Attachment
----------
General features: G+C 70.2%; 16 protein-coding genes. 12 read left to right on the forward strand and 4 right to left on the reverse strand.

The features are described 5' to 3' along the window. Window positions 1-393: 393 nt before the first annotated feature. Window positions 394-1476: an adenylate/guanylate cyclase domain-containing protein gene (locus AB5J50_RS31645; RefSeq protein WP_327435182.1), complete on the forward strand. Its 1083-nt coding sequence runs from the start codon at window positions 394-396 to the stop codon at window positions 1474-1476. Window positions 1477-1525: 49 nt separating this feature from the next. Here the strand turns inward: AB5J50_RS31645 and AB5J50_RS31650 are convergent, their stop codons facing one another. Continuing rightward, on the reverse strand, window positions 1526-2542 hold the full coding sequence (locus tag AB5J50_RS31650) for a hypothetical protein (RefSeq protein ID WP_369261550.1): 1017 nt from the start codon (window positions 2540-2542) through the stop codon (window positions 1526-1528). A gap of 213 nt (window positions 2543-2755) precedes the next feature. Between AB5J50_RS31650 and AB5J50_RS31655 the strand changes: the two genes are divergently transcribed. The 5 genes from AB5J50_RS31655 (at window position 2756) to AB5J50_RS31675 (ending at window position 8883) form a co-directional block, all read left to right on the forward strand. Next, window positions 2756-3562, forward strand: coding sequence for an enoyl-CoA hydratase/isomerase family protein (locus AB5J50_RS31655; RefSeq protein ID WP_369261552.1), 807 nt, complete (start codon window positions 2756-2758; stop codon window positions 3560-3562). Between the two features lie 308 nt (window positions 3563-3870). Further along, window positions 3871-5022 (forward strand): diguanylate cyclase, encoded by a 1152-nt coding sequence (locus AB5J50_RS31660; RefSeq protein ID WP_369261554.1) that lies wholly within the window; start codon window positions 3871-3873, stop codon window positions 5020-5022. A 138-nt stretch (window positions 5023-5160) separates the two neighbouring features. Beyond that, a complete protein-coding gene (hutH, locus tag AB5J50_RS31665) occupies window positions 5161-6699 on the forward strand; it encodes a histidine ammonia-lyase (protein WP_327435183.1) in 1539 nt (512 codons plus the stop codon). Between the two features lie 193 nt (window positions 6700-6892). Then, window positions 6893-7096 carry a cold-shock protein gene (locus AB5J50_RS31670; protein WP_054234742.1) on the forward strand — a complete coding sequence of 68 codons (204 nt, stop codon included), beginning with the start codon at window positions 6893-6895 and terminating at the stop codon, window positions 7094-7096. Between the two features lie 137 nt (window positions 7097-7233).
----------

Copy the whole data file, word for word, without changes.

General features: G+C 70.2%; 16 protein-coding genes. 12 read left to right on the forward strand and 4 right to left on the reverse strand.

The features are described 5' to 3' along the window. Window positions 1-393: 393 nt before the first annotated feature. Window positions 394-1476: an adenylate/guanylate cyclase domain-containing protein gene (locus AB5J50_RS31645; RefSeq protein WP_327435182.1), complete on the forward strand. Its 1083-nt coding sequence runs from the start codon at window positions 394-396 to the stop codon at window positions 1474-1476. Window positions 1477-1525: 49 nt separating this feature from the next. Here the strand turns inward: AB5J50_RS31645 and AB5J50_RS31650 are convergent, their stop codons facing one another. Continuing rightward, on the reverse strand, window positions 1526-2542 hold the full coding sequence (locus tag AB5J50_RS31650) for a hypothetical protein (RefSeq protein ID WP_369261550.1): 1017 nt from the start codon (window positions 2540-2542) through the stop codon (window positions 1526-1528). A gap of 213 nt (window positions 2543-2755) precedes the next feature. Between AB5J50_RS31650 and AB5J50_RS31655 the strand changes: the two genes are divergently transcribed. The 5 genes from AB5J50_RS31655 (at window position 2756) to AB5J50_RS31675 (ending at window position 8883) form a co-directional block, all read left to right on the forward strand. Next, window positions 2756-3562, forward strand: coding sequence for an enoyl-CoA hydratase/isomerase family protein (locus AB5J50_RS31655; RefSeq protein ID WP_369261552.1), 807 nt, complete (start codon window positions 2756-2758; stop codon window positions 3560-3562). Between the two features lie 308 nt (window positions 3563-3870). Further along, window positions 3871-5022 (forward strand): diguanylate cyclase, encoded by a 1152-nt coding sequence (locus AB5J50_RS31660; RefSeq protein ID WP_369261554.1) that lies wholly within the window; start codon window positions 3871-3873, stop codon window positions 5020-5022. A 138-nt stretch (window positions 5023-5160) separates the two neighbouring features. Beyond that, a complete protein-coding gene (hutH, locus tag AB5J50_RS31665) occupies window positions 5161-6699 on the forward strand; it encodes a histidine ammonia-lyase (protein WP_327435183.1) in 1539 nt (512 codons plus the stop codon). Between the two features lie 193 nt (window positions 6700-6892). Then, window positions 6893-7096 carry a cold-shock protein gene (locus AB5J50_RS31670; protein WP_054234742.1) on the forward strand — a complete coding sequence of 68 codons (204 nt, stop codon included), beginning with the start codon at window positions 6893-6895 and terminating at the stop codon, window positions 7094-7096. Between the two features lie 137 nt (window positions 7097-7233).